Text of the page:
High-level changes to the Ways and Means Committee bill included:
- A new tax rate for pass-through entities, to appease the concern of the National Federation of Independent Business that tax reform wasn't helping enough small companies. A lower rate of 9 percent for business income would be phased in over the next five years, applicable to active owners and shareholders for revenue up to certain limits.
- Amending self-employment tax for pass-through entities, changing it back to current law.
- Returning the taxability of some employer benefits back to current law. The bill reinstitutes the tax treatment of adoption assistance programs and nonqualified deferred compensation plans to current law, allowing exclusion from taxability.
The House is expected to bring the bill to the floor this week; the Senate Finance Committee began marking up the Senate bill on Nov. 13. Expect further changes to both versions of tax reform legislation as the lawmaking process unfolds and interest groups lobby Congress to garner benefits for their constituents. This may mean the insertion of controversial items not currently contained in either chamber's proposal, such as repeal of the Affordable Care Act's individual mandate or changes to retirement benefits.
The Congressional Budget Office (CBO) continues to score the House and Senate's tax proposals' effects on the U.S. deficit. Last week, the CBO estimated that the House's amended version would add $1.7 trillion to the deficit over 10 years. The CBO score is particularly important in the Senate, where the process of budget reconciliation imposes complex and stringent rules. Budget reconciliation calls for close examination of the tax plan's cost in a 10-year budget window, as well as any provision that may run afoul of budget rules. The Senate may need to adjust its proposal to adhere to these guardrails.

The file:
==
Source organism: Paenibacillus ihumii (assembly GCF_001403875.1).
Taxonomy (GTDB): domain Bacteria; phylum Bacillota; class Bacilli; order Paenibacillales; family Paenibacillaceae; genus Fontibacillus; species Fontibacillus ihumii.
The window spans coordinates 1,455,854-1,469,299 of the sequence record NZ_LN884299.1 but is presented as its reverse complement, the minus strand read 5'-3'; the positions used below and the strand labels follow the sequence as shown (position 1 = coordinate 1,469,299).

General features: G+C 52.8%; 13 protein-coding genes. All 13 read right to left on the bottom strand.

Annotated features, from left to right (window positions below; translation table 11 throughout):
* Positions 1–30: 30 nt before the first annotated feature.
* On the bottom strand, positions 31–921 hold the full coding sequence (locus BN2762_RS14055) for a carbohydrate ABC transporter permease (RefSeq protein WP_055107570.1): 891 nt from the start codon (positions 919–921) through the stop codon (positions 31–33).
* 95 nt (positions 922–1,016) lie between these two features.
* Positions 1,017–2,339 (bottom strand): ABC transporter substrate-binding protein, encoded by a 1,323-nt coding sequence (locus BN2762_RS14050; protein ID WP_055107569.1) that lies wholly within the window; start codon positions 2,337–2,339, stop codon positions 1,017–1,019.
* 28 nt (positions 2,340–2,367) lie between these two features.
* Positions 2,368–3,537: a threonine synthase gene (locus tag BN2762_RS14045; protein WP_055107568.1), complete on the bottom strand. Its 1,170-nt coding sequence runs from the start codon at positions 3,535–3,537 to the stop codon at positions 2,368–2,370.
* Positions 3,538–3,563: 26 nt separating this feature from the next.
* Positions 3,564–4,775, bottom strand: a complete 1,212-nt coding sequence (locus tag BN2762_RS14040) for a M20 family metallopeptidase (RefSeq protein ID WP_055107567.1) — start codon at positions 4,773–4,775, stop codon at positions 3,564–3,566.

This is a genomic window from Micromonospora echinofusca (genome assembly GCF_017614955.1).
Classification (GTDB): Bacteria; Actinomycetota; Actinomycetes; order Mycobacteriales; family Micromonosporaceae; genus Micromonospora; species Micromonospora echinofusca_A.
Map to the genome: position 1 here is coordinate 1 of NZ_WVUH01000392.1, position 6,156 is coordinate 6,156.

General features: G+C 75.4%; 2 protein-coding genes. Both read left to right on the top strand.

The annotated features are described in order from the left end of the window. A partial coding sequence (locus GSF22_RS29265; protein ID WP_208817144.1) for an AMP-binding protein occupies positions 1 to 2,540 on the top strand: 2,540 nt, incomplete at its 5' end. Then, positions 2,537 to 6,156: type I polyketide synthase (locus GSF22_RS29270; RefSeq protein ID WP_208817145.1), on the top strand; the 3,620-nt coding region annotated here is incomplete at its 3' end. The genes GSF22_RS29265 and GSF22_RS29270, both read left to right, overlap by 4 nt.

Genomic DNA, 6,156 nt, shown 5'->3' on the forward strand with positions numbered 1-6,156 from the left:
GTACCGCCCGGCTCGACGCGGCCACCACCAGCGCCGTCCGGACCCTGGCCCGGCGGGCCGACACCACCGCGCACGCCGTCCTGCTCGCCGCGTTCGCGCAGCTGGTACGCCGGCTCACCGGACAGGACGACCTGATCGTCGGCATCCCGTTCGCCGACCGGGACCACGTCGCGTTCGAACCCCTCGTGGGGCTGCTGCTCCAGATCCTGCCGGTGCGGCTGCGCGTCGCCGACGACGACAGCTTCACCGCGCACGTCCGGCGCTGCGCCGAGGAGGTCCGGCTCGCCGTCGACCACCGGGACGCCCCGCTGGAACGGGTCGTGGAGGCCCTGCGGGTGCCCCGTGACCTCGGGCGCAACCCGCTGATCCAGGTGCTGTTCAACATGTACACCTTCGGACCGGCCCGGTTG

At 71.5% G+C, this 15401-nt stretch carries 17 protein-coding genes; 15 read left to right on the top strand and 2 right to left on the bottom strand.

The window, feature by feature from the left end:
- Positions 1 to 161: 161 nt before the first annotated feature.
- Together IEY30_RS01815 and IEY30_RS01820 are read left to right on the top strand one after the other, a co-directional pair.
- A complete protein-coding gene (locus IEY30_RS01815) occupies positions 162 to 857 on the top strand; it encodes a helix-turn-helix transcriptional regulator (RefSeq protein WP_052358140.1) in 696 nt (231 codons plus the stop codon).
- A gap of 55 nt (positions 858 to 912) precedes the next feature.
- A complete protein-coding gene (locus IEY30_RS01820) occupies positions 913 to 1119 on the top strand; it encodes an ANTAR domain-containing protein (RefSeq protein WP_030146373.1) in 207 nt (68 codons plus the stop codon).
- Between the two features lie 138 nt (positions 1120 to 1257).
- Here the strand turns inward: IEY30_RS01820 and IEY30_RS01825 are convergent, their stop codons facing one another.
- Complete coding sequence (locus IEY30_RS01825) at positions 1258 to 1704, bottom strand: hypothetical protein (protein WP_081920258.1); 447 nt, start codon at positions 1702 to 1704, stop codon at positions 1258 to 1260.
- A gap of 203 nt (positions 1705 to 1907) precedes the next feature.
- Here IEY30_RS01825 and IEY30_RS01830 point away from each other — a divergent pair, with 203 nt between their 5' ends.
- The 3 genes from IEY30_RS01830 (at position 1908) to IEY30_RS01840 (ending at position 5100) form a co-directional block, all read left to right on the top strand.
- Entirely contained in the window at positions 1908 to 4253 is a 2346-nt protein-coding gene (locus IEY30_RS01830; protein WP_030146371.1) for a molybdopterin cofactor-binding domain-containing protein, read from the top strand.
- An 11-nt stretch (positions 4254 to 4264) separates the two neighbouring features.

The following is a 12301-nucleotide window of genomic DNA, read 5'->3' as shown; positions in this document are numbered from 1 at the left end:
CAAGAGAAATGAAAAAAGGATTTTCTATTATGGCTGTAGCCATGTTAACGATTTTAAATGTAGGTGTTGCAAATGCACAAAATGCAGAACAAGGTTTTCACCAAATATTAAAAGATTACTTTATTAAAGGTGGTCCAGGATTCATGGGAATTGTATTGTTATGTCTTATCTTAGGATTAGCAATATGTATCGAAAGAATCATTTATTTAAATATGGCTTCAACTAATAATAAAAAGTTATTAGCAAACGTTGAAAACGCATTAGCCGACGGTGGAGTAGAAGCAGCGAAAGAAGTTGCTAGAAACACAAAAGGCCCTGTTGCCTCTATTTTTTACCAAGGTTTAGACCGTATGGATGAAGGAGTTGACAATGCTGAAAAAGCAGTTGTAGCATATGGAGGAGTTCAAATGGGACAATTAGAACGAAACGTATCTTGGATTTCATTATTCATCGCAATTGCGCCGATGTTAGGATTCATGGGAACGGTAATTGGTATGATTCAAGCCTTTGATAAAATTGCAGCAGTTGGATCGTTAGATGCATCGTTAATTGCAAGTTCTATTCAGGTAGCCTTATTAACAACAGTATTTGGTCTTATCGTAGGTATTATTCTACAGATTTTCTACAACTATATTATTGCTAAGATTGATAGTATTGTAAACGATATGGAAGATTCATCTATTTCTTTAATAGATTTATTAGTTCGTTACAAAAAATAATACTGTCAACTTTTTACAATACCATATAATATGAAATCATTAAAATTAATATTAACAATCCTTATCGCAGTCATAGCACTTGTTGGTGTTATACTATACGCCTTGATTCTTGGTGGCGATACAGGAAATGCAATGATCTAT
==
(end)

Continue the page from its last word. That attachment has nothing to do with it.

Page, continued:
Employers may see major changes to taxation
At this juncture of tax reform legislation, nothing has changed, but it's important that employers keep tabs on the possibilities for future tax policy. Substantial changes may occur to the legislative proposals making their way through Congress. Passage of a bill in one legislative chamber means that its version of tax reform must be reconciled with the version passed in the other chamber. The significant policy deviations in the current proposals mean that the House and the Senate face substantial work — and compromise — prior to any final agreement.
Until both the Senate and the House pass the same bill and President Trump signs it, the current tax policy remains.
Employers face tax uncertainty
Employers must deal with the uncertainty of a future federal tax code even as they make decisions on tax filing for the current year. Tax reform legislation, recently introduced in the House, could look drastically different as it makes its long journey through Congress. There is no certainty that it will come to fruition. Nevertheless, employers will have to proceed using the best information available, extrapolating potential impacts to their business.